In a recent report, the Children’s Defense Fund noted that more than 1 million children enrolled in school for the 2011-2012 academic year were homeless. This figure represents a jump of 73 percent over pre-recession statistics. In addition, increasing numbers of American children lack access to nutritious food on a regular basis, with African-American and Latino families especially affected. And in today’s still-shaky economic climate, there are only about 30 affordable housing units for every 100 households with extremely low incomes.
Homelessness among families with young children is a significant problem. Children experiencing homelessness may have their educations interrupted, with detrimental long-term consequences. Homelessness has negative implications for children’s mental and physical health and neurological development; it holds back academic progress and the learning of social skills; and it creates a cycle of stress for the child and the entire family. Young people who are homeless are significantly more likely than their peers to be suspended from school, drop out, or have to repeat a grade. They are also more likely to lag behind developmentally and to experience learning disabilities.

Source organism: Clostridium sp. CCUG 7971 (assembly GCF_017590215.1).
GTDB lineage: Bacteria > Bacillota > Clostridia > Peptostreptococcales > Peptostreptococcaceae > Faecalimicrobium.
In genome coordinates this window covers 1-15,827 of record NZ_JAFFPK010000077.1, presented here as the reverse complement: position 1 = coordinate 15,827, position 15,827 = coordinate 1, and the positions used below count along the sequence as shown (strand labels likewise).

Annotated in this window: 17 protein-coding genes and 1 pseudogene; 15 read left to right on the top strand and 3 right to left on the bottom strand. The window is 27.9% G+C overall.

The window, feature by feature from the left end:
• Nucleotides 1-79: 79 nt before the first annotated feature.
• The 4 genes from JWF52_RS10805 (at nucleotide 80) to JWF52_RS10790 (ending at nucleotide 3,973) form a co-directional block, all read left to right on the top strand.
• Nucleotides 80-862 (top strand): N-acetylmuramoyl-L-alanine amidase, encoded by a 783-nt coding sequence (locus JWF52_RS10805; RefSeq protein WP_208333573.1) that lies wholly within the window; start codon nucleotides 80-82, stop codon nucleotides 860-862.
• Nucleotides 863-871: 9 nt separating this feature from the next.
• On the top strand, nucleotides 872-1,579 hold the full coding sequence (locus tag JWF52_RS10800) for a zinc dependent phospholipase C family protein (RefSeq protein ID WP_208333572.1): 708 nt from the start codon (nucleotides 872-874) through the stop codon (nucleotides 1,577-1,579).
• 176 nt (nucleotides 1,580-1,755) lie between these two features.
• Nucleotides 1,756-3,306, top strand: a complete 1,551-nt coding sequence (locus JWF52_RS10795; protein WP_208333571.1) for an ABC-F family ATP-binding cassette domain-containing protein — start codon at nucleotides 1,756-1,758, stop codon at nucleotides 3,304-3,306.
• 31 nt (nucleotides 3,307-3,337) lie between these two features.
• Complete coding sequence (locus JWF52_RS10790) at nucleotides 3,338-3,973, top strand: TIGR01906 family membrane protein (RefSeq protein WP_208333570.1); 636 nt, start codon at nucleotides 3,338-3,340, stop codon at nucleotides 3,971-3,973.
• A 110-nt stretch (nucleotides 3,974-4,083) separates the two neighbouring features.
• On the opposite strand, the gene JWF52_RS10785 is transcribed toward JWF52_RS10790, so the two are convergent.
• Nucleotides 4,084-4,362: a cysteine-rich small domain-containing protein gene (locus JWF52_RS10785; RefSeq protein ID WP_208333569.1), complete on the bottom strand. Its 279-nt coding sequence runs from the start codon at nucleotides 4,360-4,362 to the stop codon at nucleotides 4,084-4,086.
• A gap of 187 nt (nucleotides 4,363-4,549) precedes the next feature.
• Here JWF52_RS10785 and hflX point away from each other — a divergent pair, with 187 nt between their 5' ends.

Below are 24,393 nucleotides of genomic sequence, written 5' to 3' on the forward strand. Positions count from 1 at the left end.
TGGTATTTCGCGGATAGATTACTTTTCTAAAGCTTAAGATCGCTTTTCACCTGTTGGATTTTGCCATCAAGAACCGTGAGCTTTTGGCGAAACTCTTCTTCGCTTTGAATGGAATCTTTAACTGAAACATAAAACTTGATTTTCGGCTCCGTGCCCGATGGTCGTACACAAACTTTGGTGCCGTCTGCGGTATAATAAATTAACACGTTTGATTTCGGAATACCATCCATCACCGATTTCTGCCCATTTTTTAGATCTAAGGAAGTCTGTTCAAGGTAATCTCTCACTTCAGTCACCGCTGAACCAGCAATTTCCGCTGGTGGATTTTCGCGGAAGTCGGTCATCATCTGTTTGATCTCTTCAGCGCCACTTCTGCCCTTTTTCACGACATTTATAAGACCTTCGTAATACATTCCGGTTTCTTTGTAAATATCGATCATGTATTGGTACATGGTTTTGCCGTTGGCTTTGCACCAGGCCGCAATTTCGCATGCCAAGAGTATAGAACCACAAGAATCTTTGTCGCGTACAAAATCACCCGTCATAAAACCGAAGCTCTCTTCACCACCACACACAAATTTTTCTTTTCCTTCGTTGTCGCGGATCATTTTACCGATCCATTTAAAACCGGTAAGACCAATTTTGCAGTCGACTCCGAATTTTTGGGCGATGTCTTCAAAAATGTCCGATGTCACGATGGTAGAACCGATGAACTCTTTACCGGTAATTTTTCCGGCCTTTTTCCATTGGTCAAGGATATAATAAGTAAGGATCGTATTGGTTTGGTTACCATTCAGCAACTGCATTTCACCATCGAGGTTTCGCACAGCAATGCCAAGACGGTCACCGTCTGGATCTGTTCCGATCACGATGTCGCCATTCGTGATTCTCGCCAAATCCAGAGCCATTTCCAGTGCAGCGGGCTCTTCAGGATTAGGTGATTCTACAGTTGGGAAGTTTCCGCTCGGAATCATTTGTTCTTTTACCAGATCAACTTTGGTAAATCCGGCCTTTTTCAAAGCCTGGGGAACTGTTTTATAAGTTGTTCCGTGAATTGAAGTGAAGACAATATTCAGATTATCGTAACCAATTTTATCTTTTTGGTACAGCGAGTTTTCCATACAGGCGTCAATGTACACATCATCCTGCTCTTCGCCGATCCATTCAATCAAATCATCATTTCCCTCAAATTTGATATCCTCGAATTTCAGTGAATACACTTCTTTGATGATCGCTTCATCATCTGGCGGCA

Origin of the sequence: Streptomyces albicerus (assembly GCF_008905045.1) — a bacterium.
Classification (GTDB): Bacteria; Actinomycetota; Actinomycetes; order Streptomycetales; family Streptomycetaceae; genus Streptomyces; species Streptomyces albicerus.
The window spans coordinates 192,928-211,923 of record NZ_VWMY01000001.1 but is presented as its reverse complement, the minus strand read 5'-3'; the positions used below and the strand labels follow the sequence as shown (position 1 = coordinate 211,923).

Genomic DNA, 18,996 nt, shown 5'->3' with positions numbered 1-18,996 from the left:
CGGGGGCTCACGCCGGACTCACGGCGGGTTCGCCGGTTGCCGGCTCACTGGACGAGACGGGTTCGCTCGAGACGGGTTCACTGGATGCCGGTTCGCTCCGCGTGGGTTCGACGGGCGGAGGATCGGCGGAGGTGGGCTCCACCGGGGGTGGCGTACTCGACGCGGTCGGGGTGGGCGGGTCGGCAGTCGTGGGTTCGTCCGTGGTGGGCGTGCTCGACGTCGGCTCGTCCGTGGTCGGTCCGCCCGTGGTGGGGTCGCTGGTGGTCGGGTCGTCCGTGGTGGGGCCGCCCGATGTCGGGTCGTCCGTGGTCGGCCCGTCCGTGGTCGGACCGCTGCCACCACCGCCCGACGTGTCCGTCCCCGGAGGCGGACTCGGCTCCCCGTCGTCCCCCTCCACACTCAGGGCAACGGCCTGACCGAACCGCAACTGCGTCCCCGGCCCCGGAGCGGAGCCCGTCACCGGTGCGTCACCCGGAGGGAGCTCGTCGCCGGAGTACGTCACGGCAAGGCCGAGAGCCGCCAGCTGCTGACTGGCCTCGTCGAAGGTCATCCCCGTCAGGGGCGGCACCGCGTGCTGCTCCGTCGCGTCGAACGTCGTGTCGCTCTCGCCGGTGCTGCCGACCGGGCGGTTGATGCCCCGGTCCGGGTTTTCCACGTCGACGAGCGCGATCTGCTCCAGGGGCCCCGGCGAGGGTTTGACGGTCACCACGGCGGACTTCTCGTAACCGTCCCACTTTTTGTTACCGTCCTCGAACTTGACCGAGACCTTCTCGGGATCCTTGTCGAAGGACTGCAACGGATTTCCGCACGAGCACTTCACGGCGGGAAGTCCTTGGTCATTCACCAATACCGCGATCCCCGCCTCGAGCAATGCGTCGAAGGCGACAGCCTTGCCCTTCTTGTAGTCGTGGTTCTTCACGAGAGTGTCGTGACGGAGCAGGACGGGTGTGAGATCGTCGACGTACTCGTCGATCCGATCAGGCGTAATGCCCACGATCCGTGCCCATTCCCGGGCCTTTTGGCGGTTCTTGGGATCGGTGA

About one-half of school-age homeless children are clinically depressed or suffer from anxiety, and about one-fifth of the preschoolers in homeless families need remedial counseling because of emotional problems. In addition to these mental health issues, these children are several times more likely to experience chronic conditions such as asthma and respiratory infections or to become obese due to poor nutrition.